10 Of The Most Scandalous Fraternity Hazing Deaths
Fraternities are seemingly as old as the humankind. Well, they started gaining in popularity in the 19th century and members of fraternities often stay friends, or as they say – brothers, for life. There’s been an alarming number of reported cases of deaths and severe accidents that shed a dark light on these college communities. Some of them even cause the police and authorities to take the involved to court, put them to jail and sometimes even ban fraternities completely. We’ve compiled a list of the worst hazing scandals in the history which is guaranteed to shock you.
Cornell’s Sigma Alpha Epsilon fraternity was special in a way that the young members would haze older members. Back in 2011, George Desdunes and one of his fellow Cornell sophomores were kidnapped and blindfolded with their wrists and ankles bound with duct tape and zip ties. During the night, Desdunes and his friend were forced to answer questions about the fraternity for each question they got wrong they would get fed a shot of vodka.
At some point they were also fed some other substances, such as chocolate powder, strawberry syrup and hot sauce, and when the fun wore off their kidnappers left them to go play beer pong. Desdunes was found the next morning by the college staff and by the time they got to him he was dead. His blood alcohol content was 0.35 which is considered lethal and his mouth was filled with vomit. The kidnappers were all acquitted of charges but the fraternity had to pay a fine of $12,000.
23-year-old Jack Ivey was a member of Phi Kappa Sigma at the University of Texas at Austin. Jack was dared into a drinking contest with another member while he was given rum and the other person was provided with water to drink. His BAC when the police found him was 0.46, much higher than it should ever be. After they got him drunk, his fraternity buddies tied him to the back of a car and drove around until they were bored and he was dead.
Samuel Mason died of alcohol poisoning while he was still under the legal drinking age. He was dared to drink a whole bottle of liquor during his initiation into Tau Kappa Epsilon. He died from alcohol poisoning after vomiting and passing out. When they measured his BAC during the autopsy, it was 0.48, six times the legal limit. In the end, six of the members of fraternity went to jail for his death, but it was only for a year or two.
The case of Stuart Pierson goes back to 1905 and it was one of the first hazing scandals that got recognized country-wide. Stuart was eager to join Delta Kappa Epsilon at Kenyon College and during his initiation he was taken into the forest and was killed by a train.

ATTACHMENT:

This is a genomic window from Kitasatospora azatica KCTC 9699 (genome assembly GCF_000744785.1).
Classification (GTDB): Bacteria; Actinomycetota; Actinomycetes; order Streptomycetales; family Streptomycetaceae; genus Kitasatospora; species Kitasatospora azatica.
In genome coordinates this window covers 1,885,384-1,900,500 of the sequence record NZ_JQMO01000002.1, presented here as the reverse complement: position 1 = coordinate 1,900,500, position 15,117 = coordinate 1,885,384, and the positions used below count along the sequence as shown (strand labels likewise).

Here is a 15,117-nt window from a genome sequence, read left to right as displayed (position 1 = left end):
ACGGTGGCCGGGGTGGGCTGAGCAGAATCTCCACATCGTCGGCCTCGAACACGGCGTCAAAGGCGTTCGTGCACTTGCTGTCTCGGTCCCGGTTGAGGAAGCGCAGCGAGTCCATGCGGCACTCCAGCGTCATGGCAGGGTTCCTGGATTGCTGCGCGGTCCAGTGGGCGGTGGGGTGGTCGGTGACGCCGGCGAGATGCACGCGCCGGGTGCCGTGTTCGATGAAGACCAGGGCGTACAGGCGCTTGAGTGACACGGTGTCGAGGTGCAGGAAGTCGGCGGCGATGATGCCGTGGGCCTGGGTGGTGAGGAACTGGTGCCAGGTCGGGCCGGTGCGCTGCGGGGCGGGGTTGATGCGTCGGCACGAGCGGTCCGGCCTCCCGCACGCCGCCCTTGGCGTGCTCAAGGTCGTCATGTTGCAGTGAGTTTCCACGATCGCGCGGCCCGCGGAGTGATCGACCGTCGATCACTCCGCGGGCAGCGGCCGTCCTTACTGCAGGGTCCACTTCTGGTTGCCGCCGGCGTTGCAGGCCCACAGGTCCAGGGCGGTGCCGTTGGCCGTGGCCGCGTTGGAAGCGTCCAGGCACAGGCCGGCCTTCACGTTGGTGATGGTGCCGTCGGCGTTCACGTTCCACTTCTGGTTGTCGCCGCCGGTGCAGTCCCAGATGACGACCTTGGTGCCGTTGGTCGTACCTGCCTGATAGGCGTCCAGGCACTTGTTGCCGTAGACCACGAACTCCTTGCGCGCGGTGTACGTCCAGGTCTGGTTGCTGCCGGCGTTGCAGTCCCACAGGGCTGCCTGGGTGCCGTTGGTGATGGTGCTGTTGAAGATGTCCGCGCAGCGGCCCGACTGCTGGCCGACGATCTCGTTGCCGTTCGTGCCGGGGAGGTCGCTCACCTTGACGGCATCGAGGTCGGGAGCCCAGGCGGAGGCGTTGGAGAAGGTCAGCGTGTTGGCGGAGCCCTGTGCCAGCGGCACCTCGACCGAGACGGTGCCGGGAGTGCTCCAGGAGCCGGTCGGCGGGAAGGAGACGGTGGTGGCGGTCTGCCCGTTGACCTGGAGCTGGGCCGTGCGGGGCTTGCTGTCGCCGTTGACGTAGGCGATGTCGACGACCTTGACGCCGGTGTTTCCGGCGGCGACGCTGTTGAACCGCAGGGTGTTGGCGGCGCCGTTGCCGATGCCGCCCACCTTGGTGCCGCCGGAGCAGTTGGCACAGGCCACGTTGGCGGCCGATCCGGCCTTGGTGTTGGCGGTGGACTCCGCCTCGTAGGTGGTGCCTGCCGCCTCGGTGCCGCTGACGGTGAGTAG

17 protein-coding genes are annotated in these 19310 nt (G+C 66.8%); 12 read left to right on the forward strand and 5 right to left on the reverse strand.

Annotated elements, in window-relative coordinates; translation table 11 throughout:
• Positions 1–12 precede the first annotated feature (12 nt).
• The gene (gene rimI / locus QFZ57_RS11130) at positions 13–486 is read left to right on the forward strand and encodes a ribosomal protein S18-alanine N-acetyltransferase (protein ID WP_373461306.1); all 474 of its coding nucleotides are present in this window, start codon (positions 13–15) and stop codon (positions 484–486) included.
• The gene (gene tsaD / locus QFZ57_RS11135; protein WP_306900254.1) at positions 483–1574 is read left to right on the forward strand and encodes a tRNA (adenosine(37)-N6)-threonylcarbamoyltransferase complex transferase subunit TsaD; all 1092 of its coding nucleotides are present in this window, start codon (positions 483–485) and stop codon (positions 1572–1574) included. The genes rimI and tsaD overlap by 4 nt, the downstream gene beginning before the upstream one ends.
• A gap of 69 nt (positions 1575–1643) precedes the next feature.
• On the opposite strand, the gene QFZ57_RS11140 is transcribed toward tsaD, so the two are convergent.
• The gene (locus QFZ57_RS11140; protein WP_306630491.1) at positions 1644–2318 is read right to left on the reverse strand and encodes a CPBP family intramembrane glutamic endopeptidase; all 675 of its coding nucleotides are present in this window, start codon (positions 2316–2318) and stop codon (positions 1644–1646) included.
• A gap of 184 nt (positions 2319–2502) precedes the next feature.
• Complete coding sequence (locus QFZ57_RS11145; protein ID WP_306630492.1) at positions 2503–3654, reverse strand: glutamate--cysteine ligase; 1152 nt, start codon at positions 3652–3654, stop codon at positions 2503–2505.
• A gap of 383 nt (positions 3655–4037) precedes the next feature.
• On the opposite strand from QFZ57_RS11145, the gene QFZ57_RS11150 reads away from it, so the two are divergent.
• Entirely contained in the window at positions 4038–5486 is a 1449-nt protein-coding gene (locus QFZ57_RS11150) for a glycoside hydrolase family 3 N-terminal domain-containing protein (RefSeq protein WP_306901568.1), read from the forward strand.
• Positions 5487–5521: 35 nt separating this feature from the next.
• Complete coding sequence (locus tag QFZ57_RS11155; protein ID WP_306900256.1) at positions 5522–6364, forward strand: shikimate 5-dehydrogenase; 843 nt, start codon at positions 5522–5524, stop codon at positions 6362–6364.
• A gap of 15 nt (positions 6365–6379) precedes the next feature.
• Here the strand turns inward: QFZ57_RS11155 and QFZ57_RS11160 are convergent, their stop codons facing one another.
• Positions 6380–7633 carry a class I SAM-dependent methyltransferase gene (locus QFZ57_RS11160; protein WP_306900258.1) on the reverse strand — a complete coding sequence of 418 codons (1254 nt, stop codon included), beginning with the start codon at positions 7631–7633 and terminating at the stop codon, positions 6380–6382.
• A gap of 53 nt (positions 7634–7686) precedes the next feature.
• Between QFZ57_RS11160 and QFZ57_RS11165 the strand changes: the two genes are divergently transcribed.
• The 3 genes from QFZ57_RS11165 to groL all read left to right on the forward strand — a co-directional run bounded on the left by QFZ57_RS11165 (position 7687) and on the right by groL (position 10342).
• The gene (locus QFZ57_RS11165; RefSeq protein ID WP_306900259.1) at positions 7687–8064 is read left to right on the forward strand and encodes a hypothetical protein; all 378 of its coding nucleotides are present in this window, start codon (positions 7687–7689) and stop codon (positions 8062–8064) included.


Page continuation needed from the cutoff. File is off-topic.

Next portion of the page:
The engineer of the train didn’t see anything, and it wasn’t until they arrived at their next stop that they saw blood on the train. At the same time, fraternity members found Stuart’s corpse and returned him to the college. What is probably the real truth is that Stuart has been tied to the tracks and fell asleep on the tracks.
Michael Davis was brutally murdered in a hazing ritual while he was a pledge for Kappa Alpha Psi (KAP) in Southeast Missouri State University. As a part of his initiation, he was brutally beaten over a period of several hours and later died from internal injuries. The body was so badly beaten he was almost unrecognizable.
Joseph T. Green
Joseph T. Green joined the Tennessee State University in Antioch after serving in the navy. He joined the OPP fraternity and tragically died during hazing. He was in extremely good shape and his death came as a surprise to everyone. After a lot of questioning, the police found out that he had asthma and he died from an acute asthma attack while he was pushed to his limits and forced to run without stopping in extreme heat.
Van L. Watts
Another case from Omega Phi Psi at Tennessee State University is the one of Van L. Watts from 1983. The cause of his death was both alcohol and a severe beating. His BAC was five times above the legal limit and his body was littered with bruises. He was beaten with wooden sticks as a way of branding him by other members of the fraternity.
University of Miami’s fraternity used quite eccentric ways to punish and test their pledges. In 2001, the 18-year-old Char Meredith died after first getting severely drunk and then jumping into a cold, dark lake. He was then forced to swim further in and when he felt the nausea hit him, he stopped and called for help, but no response came. His body was found the next day at the bottom of the lake. Meredith’s family received $14 million in the settlement.
Benjamin Klein didn’t die from alcohol or beating during his initiation or regular fraternity hazing practices. His case is unique because he killed himself after outing several details of Zeta Beta Tau’s hazing practices. Before his alleged suicide, Klein was restrained and severely beaten by ZBT members which included tying him up with duct tape, hitting him on the head and turning the shower on while he was still tied up. He committed suicide three days later.
Chi Tau’s initiation rituals were so widely known and so horrible that the week when they occurred was known as Hell Week around the Chico University. Matthew Carrington died after being forced to perform severe physical activities for long hours and then drinking huge amounts of water after which he was placed in a sleeping bag. He died from exhaustion and when the fraternity members went to check on him, he was no longer breathing. The cause of death was hyponatremia, or water intoxication.